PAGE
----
As one commentator put it right after the Fed meeting: it's time to stop expecting a surprise from the Fed when it has made two themes perfectly clear. First, it will do what it takes to get employment back to more normal levels and, second, that its timing of eventual interest rate normalization "depends" on a broad range of measures -- not just inflation -- of how the economy is performing.
Interestingly, Yellen and the Fed may have finally found a way to communicate most transparently about the very uncertainty surrounding its projections and why it will continue to fight efforts to formulize or calendarize the future course of interest rates beyond the principles it has laid out.
By publicly acknowledging this uncertainty and the diversity of views within the Fed by revealing the broad range of 2016 interest rate projections (from 0.5 to 4 percent) among the Committee members around the "central tendency" -- which it lowered to below 4 percent (see my prior blog -- If 2% Is The New 4%) -- the Fed made clear that the only "surprise" for the markets would come from the economic data, not from the Fed. Moreover, this level of transparency about diverse individual member views may have helped Yellen to achieve unanimity around a consensus policy. Today's Supreme Court can only dream of speaking with one voice so credibly.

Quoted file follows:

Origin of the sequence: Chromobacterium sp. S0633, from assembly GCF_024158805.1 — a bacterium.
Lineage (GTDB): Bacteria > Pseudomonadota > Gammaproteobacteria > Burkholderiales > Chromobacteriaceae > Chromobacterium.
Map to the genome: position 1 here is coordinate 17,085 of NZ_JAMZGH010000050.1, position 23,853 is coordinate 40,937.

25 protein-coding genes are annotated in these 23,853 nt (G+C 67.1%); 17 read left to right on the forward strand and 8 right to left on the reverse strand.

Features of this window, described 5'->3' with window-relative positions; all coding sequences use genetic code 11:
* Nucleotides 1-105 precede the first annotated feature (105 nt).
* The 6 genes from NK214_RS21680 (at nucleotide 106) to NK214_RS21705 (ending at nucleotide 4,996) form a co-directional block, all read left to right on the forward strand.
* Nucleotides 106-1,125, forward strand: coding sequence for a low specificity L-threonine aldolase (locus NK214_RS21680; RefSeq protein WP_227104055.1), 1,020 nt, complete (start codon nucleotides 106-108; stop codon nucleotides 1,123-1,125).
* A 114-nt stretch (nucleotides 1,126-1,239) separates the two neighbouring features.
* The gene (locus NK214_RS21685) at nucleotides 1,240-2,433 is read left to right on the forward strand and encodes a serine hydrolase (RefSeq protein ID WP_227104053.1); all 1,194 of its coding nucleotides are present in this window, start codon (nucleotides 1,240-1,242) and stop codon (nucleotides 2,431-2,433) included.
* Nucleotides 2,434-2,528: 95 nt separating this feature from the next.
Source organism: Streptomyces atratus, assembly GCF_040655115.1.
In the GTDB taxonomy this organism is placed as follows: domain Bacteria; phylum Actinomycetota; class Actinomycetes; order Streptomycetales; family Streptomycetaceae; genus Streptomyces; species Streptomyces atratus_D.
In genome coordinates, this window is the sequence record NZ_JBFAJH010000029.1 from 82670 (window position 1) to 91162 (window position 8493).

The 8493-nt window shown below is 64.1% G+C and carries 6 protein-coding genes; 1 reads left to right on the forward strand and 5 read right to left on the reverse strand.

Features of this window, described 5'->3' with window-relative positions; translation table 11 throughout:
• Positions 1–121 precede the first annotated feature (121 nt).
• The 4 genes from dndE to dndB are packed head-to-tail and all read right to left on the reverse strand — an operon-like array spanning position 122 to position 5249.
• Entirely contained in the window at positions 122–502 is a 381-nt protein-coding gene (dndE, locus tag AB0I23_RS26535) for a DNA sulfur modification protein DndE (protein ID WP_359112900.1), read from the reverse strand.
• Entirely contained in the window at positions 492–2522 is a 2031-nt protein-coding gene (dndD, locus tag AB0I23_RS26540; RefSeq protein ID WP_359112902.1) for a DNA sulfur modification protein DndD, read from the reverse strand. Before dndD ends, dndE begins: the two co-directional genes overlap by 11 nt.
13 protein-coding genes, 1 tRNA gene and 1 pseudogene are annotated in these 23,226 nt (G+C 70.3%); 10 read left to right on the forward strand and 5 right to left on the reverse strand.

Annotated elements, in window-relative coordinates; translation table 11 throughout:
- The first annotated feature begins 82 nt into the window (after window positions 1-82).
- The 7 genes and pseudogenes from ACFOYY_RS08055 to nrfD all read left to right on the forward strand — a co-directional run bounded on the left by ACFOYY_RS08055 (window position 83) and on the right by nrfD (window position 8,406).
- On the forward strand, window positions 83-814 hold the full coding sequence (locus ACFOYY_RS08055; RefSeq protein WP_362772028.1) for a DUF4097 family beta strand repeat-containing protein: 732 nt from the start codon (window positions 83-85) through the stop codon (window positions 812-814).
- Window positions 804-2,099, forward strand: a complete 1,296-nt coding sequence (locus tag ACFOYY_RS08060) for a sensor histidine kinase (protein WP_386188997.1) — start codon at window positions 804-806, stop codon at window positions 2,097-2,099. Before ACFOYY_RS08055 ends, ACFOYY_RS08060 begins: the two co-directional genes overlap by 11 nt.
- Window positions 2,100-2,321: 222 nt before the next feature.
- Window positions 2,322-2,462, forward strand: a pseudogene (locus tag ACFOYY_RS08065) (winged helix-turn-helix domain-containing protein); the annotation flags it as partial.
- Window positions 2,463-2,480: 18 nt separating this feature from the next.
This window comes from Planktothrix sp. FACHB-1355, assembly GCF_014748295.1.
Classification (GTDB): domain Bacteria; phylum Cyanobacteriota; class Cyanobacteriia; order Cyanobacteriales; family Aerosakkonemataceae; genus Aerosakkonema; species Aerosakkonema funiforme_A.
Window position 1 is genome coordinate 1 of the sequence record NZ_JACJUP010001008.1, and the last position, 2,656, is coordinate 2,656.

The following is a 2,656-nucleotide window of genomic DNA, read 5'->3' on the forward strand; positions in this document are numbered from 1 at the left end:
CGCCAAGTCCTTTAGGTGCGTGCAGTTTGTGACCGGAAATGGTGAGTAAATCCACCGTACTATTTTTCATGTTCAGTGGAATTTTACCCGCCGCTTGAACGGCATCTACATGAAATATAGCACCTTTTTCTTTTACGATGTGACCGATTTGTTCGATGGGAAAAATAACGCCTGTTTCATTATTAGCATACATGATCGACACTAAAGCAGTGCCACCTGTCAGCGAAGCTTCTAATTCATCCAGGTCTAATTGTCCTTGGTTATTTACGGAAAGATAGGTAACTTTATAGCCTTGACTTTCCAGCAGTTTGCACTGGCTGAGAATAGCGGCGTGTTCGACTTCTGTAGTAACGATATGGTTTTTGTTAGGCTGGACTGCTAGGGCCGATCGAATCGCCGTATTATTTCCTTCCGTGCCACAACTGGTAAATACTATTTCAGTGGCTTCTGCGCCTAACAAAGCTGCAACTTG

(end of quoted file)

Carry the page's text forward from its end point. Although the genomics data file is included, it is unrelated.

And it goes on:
Markets crave certainty, of course; but in the immortal word of the great economist Mick Jagger, "You can't always get what you want, but if you try sometime, you just might find, you get what you need." What the Fed speculators got from Yellen was The Big Chill.
Terry Connelly is an economic expert and dean emeritus of the Ageno School of Business at Golden Gate University in San Francisco. Terry holds a law degree from NYU School of Law and his professional history includes positions with Ernst & Young Australia, the Queensland University of Technology Graduate School of Business, New York law firm Cravath, Swaine & Moore, global chief of staff at Salomon Brothers investment banking firm and global head of investment banking at Cowen & Company. In conjunction with Golden Gate University President Dan Angel, Terry co-authored Riptide: The New Normal In Higher Education.